AKRON, Ohio (WJW) — The eight officers involved in the shooting death of 25-year-old Jayland Walker last summer will not face charges, a special grand jury has decided.
Walker was shot 46 times by eight Akron police officers after a chase on June 27, 2022.
The nine-member panel had been reviewing evidence in the case since April 11, including Walker’s autopsy, officer-worn body camera video from the night of the shooting and testimony.
At least seven of the nine jurors needed to agree there was probable cause to bring charges against any of the officers. The grand jury process itself is confidential.
The eight officers were not publicly identified by the department, due to what the police chief said were death threats against Akron officers.
“There have been bounties placed on police officers’ heads,” Police Chief Steve Mylett said in the weeks following Jayland’s death.
The officers were initially placed on routine administrative leave. They returned to work in October of 2022.
The decision means there will be no criminal charges at the state level, but that does not resolve any civil complaints of wrongful death against the officers, said Attorney General Dave Yost.
The case files were published Monday on the attorney general’s website “for everyone to see,” Yost said.
Did Jayland Walker have a gun?
Police tried to stop Walker for a minor traffic violation the night he was killed. Prosecutors said Walker led police on a chase. The first shot came from Walker’s car, prosecutors said, as seen on dashboard camera footage from a Cuyahoga Falls police vehicle.
Eventually, Walker got out of the vehicle and ran on foot. He was unarmed and wearing a ski mask.
Here’s a timeline of the shooting presented by prosecutors:
Eight officers who were on the scene said they perceived a threat and opened fire. But officers first tried to use non-lethal force to subdue Walker, Yost said.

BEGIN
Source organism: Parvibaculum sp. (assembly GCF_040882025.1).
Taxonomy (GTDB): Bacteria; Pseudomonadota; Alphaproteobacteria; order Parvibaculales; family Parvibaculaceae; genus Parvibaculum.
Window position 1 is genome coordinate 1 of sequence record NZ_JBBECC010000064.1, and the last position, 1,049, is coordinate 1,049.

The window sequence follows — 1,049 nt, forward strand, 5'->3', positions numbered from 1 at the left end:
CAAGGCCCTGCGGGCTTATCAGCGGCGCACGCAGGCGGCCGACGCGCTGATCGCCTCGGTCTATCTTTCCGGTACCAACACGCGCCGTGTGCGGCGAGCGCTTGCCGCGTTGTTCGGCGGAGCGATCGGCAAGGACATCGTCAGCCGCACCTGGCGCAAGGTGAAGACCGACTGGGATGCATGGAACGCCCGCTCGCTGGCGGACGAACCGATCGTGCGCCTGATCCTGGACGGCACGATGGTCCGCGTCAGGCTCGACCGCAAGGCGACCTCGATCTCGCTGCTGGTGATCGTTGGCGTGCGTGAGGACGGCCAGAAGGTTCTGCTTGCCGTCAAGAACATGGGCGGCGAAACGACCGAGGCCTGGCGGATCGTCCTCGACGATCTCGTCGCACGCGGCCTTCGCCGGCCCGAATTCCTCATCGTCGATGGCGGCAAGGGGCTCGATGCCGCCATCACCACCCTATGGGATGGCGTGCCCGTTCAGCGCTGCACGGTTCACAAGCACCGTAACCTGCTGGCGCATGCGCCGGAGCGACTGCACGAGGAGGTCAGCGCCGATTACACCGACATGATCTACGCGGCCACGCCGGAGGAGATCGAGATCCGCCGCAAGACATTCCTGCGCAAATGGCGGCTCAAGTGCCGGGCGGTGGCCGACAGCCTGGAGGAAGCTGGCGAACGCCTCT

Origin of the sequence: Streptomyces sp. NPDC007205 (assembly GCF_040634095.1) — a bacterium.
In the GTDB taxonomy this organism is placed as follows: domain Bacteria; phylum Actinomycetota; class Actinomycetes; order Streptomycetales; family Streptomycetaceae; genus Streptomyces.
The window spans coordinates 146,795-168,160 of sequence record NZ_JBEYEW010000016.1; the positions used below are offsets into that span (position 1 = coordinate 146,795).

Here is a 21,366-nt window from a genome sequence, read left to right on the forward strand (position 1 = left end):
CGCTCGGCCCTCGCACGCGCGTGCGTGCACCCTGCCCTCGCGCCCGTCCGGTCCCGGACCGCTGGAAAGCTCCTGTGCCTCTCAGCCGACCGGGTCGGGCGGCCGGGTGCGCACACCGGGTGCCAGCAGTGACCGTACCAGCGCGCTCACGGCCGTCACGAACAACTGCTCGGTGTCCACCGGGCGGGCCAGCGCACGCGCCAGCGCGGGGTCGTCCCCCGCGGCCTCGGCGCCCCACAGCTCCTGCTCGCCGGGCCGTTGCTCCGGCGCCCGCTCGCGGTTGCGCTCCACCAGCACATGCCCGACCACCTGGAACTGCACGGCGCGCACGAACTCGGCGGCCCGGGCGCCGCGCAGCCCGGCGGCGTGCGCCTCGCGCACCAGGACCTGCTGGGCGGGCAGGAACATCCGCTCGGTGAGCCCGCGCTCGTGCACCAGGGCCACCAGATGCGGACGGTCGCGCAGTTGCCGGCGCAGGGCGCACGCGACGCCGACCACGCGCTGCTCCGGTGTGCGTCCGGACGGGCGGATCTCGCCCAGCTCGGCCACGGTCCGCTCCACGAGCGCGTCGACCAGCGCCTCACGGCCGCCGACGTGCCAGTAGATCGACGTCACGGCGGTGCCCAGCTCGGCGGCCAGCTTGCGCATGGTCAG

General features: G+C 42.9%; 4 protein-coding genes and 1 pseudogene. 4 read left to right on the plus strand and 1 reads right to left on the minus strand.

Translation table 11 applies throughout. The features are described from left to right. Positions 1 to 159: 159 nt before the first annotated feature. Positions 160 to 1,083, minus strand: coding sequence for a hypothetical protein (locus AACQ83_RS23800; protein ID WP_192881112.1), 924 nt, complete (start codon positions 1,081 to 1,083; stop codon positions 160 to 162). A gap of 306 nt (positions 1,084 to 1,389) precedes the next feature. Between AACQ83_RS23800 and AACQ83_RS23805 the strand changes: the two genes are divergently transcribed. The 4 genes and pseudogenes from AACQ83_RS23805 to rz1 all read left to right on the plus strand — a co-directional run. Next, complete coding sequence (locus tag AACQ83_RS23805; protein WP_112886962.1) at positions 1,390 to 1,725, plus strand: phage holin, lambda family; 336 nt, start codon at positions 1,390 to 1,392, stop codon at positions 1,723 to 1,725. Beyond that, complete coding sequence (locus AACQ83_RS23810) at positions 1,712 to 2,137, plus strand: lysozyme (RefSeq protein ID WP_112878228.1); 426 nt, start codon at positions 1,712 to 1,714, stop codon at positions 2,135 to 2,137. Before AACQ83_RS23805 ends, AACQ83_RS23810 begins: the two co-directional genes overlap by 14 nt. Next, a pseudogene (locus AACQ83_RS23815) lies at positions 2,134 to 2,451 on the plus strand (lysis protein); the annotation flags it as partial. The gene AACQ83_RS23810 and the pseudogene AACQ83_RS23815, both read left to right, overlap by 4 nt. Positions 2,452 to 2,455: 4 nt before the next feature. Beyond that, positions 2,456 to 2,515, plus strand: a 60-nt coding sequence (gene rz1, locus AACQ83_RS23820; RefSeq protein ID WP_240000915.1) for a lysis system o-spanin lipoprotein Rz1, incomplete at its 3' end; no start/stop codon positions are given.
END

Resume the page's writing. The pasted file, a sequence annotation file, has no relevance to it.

“Mr. Walker then reached for his waistband in what several officers described as a ‘cross-draw’ motion, planted his foot, and turned toward the officers while raising his hand,” Yost said. “Only then did the officers fire believing Mr. Walker was firing again at them. Although the officers did not know it at the time, Mr. Walker had left his recently purchased gun in his car.
“However, there is no doubt that he did, in fact, shoot at the police officers.”
A shell casing found along state Route 8 was traced back to Walker’s gun, Yost said.
Walker was shot in the head, torso, pelvis, legs, arms and knees, the autopsy showed.
The medical examiner said the 25-year-old had more than 60 wounds to his body.
Walker’s toxicology report showed no sign of drugs or alcohol.
Walker’s death sparked weeks of protests in Akron.
Some protesters damaged businesses, while others marched peacefully. At least one use-of-force investigation was opened into the conduct between police officers and protesters.
Dozens of protesters were arrested.
Ahead of the grand jury decision, Akron closed city hall and boarded up windows with plywood. Akron Public Schools prepared a plan to evacuate the schools if necessary. Steel barricades were placed around the courthouse.